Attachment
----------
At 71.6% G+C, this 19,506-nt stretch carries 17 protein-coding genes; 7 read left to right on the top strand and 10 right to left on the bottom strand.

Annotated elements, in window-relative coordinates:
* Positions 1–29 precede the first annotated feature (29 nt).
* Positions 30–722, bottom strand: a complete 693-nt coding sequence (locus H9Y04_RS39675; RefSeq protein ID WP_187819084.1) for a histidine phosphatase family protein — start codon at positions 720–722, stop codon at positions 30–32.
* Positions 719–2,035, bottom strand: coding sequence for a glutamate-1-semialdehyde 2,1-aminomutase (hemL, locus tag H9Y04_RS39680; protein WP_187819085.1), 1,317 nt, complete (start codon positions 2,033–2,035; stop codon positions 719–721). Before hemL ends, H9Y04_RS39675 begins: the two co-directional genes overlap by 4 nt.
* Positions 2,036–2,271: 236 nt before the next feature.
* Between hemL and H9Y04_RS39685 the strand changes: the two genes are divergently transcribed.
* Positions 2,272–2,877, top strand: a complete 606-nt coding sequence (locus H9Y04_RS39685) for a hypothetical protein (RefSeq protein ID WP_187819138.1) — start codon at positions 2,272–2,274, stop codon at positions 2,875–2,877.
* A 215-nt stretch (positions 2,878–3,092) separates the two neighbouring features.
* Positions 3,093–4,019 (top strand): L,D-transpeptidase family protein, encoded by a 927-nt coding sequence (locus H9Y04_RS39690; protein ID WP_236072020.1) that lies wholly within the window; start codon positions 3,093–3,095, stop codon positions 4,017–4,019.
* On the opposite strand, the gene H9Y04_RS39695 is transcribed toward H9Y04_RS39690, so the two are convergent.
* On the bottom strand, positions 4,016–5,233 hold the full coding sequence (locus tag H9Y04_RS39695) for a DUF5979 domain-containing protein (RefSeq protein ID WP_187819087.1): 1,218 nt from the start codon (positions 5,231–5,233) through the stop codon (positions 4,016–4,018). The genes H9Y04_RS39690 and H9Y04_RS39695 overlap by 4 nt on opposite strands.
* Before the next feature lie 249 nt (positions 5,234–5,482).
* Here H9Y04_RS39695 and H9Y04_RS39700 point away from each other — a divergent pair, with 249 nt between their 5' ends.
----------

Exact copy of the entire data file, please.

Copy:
At 71.6% G+C, this 19,506-nt stretch carries 17 protein-coding genes; 7 read left to right on the top strand and 10 right to left on the bottom strand.

Annotated elements, in window-relative coordinates:
* Positions 1–29 precede the first annotated feature (29 nt).
* Positions 30–722, bottom strand: a complete 693-nt coding sequence (locus H9Y04_RS39675; RefSeq protein ID WP_187819084.1) for a histidine phosphatase family protein — start codon at positions 720–722, stop codon at positions 30–32.
* Positions 719–2,035, bottom strand: coding sequence for a glutamate-1-semialdehyde 2,1-aminomutase (hemL, locus tag H9Y04_RS39680; protein WP_187819085.1), 1,317 nt, complete (start codon positions 2,033–2,035; stop codon positions 719–721). Before hemL ends, H9Y04_RS39675 begins: the two co-directional genes overlap by 4 nt.
* Positions 2,036–2,271: 236 nt before the next feature.
* Between hemL and H9Y04_RS39685 the strand changes: the two genes are divergently transcribed.
* Positions 2,272–2,877, top strand: a complete 606-nt coding sequence (locus H9Y04_RS39685) for a hypothetical protein (RefSeq protein ID WP_187819138.1) — start codon at positions 2,272–2,274, stop codon at positions 2,875–2,877.
* A 215-nt stretch (positions 2,878–3,092) separates the two neighbouring features.
* Positions 3,093–4,019 (top strand): L,D-transpeptidase family protein, encoded by a 927-nt coding sequence (locus H9Y04_RS39690; protein ID WP_236072020.1) that lies wholly within the window; start codon positions 3,093–3,095, stop codon positions 4,017–4,019.
* On the opposite strand, the gene H9Y04_RS39695 is transcribed toward H9Y04_RS39690, so the two are convergent.
* On the bottom strand, positions 4,016–5,233 hold the full coding sequence (locus tag H9Y04_RS39695) for a DUF5979 domain-containing protein (RefSeq protein ID WP_187819087.1): 1,218 nt from the start codon (positions 5,231–5,233) through the stop codon (positions 4,016–4,018). The genes H9Y04_RS39690 and H9Y04_RS39695 overlap by 4 nt on opposite strands.
* Before the next feature lie 249 nt (positions 5,234–5,482).
* Here H9Y04_RS39695 and H9Y04_RS39700 point away from each other — a divergent pair, with 249 nt between their 5' ends.